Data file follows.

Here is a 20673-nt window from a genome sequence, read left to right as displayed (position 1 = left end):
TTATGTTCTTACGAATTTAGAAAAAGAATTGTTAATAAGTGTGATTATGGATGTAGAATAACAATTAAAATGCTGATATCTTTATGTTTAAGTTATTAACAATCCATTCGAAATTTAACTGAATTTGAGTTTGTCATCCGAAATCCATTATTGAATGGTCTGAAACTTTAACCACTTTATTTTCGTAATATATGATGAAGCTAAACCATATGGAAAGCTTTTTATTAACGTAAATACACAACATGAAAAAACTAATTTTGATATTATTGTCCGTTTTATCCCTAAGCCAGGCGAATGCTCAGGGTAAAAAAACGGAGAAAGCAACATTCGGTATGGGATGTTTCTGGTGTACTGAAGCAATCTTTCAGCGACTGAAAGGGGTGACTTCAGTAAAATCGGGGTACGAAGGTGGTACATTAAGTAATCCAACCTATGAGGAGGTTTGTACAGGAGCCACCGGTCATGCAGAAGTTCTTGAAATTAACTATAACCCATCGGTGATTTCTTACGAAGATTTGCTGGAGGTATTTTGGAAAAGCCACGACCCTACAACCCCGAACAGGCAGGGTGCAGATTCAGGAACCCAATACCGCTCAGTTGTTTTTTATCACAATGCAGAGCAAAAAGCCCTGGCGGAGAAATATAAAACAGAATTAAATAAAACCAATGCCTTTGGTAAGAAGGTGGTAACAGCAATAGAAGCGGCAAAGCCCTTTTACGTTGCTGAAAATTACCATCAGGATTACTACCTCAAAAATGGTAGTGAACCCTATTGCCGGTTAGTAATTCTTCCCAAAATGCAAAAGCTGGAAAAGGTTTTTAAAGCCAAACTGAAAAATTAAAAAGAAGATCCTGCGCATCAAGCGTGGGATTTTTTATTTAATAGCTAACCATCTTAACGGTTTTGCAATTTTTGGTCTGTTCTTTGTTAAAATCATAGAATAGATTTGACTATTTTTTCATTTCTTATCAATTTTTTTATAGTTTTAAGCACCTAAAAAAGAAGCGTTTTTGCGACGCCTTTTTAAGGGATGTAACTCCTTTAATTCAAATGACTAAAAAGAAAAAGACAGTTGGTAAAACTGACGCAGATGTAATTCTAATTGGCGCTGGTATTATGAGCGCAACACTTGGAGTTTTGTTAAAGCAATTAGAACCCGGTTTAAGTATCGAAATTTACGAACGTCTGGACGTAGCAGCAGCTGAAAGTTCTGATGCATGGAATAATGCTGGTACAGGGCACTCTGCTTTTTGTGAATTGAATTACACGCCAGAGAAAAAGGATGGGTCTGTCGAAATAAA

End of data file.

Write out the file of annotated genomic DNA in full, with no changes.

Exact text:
Here is a 20673-nt window from a genome sequence, read left to right as displayed (position 1 = left end):
TTATGTTCTTACGAATTTAGAAAAAGAATTGTTAATAAGTGTGATTATGGATGTAGAATAACAATTAAAATGCTGATATCTTTATGTTTAAGTTATTAACAATCCATTCGAAATTTAACTGAATTTGAGTTTGTCATCCGAAATCCATTATTGAATGGTCTGAAACTTTAACCACTTTATTTTCGTAATATATGATGAAGCTAAACCATATGGAAAGCTTTTTATTAACGTAAATACACAACATGAAAAAACTAATTTTGATATTATTGTCCGTTTTATCCCTAAGCCAGGCGAATGCTCAGGGTAAAAAAACGGAGAAAGCAACATTCGGTATGGGATGTTTCTGGTGTACTGAAGCAATCTTTCAGCGACTGAAAGGGGTGACTTCAGTAAAATCGGGGTACGAAGGTGGTACATTAAGTAATCCAACCTATGAGGAGGTTTGTACAGGAGCCACCGGTCATGCAGAAGTTCTTGAAATTAACTATAACCCATCGGTGATTTCTTACGAAGATTTGCTGGAGGTATTTTGGAAAAGCCACGACCCTACAACCCCGAACAGGCAGGGTGCAGATTCAGGAACCCAATACCGCTCAGTTGTTTTTTATCACAATGCAGAGCAAAAAGCCCTGGCGGAGAAATATAAAACAGAATTAAATAAAACCAATGCCTTTGGTAAGAAGGTGGTAACAGCAATAGAAGCGGCAAAGCCCTTTTACGTTGCTGAAAATTACCATCAGGATTACTACCTCAAAAATGGTAGTGAACCCTATTGCCGGTTAGTAATTCTTCCCAAAATGCAAAAGCTGGAAAAGGTTTTTAAAGCCAAACTGAAAAATTAAAAAGAAGATCCTGCGCATCAAGCGTGGGATTTTTTATTTAATAGCTAACCATCTTAACGGTTTTGCAATTTTTGGTCTGTTCTTTGTTAAAATCATAGAATAGATTTGACTATTTTTTCATTTCTTATCAATTTTTTTATAGTTTTAAGCACCTAAAAAAGAAGCGTTTTTGCGACGCCTTTTTAAGGGATGTAACTCCTTTAATTCAAATGACTAAAAAGAAAAAGACAGTTGGTAAAACTGACGCAGATGTAATTCTAATTGGCGCTGGTATTATGAGCGCAACACTTGGAGTTTTGTTAAAGCAATTAGAACCCGGTTTAAGTATCGAAATTTACGAACGTCTGGACGTAGCAGCAGCTGAAAGTTCTGATGCATGGAATAATGCTGGTACAGGGCACTCTGCTTTTTGTGAATTGAATTACACGCCAGAGAAAAAGGATGGGTCTGTCGAAATAAA